Given Metacloud’s cloud-like nature, Ettun said, Metacloud has the “exact same pricing structure” as cloud service providers, which means that customers will pay based on consumption.

Metacloud will help Intel become more competitive in the AI space in a couple important ways, according to Ettun. For one, he said, it will help Intel provide the “ecosystem-friendly” approach to AI that CEO Pat Gelsinger has vowed. He said it will also help Intel CTO Greg Lavender with his stated goal of engaging software developers more deeply than ever before.

“Intel wants to meet where the developers are, right? Greg was saying that, and is basically at the top of the stack — I think one of the [highest] in the stack at Intel,” Ettun said. “And we interact daily with developers, with data scientists, with software developers that are not driver developers. We meet developers, and that was basically one of the motivations for Intel to invest and to basically grow the business because Pat and Greg are looking to be more close with the developers.”

The new Metacloud service falls in line with Gelsinger’s plan to offer more paid software services and supports his goal to increase software revenue as part of the chipmaker’s new “software-first” approach that was on full display at last week’s Intel Innovation event.

Juan Orlandini, chief architect at Insight, a Tempe, Ariz.-based Intel partner and No. 14 on CRN’s 2021 Solution Provider 500 list, told CRN that platform management system solutions like Metacloud present “massive” opportunities for channel partners because the data center market is moving to a platform engineering model that puts a premium on building efficient yet flexible IT environments.

“Building platforms that do AI are non-trivial tasks, and that is not something that has actually been matured very well, so actually doing that and building a platform that can be consumed and then operated by a platform team that is then ultimately the enabler for the DevOps, DevSecOps, data scientists, all that stuff, that‘s a huge thing,” said Orlandini, whose company is currently evaluating Metacloud. “That whole platform engineering thing is going to be massive. It’s going to be the way we are going to be running our data centers of the future.”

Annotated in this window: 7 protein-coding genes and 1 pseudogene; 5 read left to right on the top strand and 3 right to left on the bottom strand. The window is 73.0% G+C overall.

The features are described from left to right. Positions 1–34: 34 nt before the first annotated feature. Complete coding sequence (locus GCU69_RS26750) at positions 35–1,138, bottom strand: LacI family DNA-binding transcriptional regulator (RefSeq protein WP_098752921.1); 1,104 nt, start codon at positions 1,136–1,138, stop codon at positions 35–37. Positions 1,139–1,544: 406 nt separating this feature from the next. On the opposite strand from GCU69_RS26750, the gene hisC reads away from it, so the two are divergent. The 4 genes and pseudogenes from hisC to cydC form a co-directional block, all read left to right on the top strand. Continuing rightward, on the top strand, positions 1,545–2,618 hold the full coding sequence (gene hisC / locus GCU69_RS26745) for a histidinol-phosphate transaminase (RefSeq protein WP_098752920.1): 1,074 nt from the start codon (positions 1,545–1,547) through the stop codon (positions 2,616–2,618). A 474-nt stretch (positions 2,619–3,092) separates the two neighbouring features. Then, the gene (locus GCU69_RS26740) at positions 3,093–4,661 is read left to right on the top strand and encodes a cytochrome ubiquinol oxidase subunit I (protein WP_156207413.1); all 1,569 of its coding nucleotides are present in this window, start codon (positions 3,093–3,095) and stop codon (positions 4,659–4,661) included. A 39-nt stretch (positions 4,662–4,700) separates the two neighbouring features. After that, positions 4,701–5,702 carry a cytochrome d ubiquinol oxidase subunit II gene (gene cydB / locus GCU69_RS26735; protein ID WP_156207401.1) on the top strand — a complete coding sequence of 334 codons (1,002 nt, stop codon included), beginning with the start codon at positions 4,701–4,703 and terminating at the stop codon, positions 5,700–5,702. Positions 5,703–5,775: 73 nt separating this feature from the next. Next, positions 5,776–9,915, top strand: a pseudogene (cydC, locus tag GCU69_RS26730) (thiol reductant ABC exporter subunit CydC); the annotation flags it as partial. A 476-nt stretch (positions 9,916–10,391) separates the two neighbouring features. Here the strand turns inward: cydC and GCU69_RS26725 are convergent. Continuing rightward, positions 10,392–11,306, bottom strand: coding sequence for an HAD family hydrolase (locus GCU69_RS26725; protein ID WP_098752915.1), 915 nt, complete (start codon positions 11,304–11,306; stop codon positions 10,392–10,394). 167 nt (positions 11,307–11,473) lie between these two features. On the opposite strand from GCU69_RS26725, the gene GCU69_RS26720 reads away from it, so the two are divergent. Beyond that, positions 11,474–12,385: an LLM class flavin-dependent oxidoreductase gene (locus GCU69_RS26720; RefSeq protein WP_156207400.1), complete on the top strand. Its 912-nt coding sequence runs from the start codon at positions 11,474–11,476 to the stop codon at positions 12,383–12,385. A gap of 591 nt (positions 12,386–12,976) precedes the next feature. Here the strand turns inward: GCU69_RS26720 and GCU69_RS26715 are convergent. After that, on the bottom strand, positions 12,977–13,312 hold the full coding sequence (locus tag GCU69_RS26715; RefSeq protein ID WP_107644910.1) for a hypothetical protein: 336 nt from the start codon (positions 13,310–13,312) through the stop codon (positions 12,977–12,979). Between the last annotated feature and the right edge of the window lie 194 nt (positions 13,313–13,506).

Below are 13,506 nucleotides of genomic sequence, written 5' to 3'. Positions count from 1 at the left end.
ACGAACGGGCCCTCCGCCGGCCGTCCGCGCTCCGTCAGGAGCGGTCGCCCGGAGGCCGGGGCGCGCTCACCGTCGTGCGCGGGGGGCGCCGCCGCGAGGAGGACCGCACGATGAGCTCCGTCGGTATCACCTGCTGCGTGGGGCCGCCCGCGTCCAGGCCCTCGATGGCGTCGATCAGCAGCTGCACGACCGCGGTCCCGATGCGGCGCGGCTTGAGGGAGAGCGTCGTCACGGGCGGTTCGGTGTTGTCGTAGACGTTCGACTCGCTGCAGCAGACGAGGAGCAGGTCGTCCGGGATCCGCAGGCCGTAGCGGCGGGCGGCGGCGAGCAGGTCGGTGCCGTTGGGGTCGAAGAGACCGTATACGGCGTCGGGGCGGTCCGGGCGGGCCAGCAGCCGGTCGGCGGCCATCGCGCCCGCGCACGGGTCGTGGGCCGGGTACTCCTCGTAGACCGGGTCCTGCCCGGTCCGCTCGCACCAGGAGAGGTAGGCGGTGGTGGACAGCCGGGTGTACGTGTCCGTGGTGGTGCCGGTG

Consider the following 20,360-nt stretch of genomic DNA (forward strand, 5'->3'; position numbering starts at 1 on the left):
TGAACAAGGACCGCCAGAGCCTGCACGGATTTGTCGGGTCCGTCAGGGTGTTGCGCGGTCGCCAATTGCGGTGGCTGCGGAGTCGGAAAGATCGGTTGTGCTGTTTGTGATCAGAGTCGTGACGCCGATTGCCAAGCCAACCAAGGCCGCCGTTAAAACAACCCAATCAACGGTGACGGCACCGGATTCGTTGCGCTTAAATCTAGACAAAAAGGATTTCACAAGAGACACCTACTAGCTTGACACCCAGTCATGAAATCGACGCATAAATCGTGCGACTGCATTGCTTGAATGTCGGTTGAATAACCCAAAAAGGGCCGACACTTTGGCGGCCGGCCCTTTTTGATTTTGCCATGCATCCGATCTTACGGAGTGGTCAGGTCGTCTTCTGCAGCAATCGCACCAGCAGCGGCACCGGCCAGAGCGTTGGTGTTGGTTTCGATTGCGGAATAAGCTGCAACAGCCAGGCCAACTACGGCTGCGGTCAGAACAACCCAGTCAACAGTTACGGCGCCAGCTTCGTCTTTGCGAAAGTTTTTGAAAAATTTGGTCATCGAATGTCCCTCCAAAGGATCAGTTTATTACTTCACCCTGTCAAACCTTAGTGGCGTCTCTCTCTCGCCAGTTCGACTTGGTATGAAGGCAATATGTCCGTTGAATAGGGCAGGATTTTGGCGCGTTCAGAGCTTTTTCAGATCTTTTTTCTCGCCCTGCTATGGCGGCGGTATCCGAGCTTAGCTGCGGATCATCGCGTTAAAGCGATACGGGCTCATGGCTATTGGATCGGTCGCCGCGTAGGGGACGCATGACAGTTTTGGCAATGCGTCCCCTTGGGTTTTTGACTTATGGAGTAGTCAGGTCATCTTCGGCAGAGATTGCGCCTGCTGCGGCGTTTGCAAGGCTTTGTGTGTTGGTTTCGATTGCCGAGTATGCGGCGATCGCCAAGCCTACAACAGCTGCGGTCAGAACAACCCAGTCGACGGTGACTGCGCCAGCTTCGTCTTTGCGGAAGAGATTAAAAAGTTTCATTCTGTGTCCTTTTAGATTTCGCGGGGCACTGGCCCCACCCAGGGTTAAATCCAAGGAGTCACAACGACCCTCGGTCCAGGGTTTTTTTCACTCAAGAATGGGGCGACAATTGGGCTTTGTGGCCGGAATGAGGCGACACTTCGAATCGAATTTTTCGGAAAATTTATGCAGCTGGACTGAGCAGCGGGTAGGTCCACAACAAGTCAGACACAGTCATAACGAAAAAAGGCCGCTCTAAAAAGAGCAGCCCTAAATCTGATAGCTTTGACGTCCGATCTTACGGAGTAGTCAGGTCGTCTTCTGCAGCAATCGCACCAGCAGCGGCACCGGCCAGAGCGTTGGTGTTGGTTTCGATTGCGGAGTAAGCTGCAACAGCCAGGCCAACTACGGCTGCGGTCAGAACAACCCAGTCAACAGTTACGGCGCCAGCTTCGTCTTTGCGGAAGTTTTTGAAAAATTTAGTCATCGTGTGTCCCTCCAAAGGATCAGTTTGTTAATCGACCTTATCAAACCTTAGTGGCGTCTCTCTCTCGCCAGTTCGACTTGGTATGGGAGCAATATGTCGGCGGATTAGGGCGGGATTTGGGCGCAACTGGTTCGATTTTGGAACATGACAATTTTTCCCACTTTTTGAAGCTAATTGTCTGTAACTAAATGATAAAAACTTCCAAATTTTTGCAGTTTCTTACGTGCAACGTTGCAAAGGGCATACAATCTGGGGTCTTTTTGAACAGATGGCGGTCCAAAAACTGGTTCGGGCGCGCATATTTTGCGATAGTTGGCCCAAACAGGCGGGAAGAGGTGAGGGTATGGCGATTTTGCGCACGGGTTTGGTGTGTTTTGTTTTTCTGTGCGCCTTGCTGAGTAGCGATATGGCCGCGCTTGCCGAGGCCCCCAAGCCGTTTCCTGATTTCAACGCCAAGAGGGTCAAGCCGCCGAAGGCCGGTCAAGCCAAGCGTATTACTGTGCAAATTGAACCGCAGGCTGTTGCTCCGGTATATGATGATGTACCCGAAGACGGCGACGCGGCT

By letting AI developers run their workloads on any infrastructure, Metacloud is helping fight against vendor lock-in, according to Orlandini, which has made it difficult for developers to move their workloads across different kinds of environments.

“The challenge prior to this being available is that if you had made a decision to run this in the public cloud and leveraged only the public cloud’s set of tooling, APIs, software development kits, all the pre-trained models, all that other stuff, you‘re essentially locked into that place,” he said. “And if, down the road, somebody wanted to move that back on-premises, or even build it as a hybrid model, where you’re running part of it in the public cloud, part of it on premises, you had a hard time doing that because you were locked into that public cloud provider’s tooling.”

Orlandini added that Metacloud’s “Switzerland” approach to AI computing will help make Intel more competitive in the AI space against Nvidia.

“I am certain that their stack will run well on Nvidia, but I‘m also certain that it will run exceedingly well on Intel,” he said. “Intel is hedging their bets on having this ‘Switzerland’ approach with something like that will allow them to provide those software services that don’t necessarily tie a developer to either a specific location or a specific acceleration model like Nvidia does.”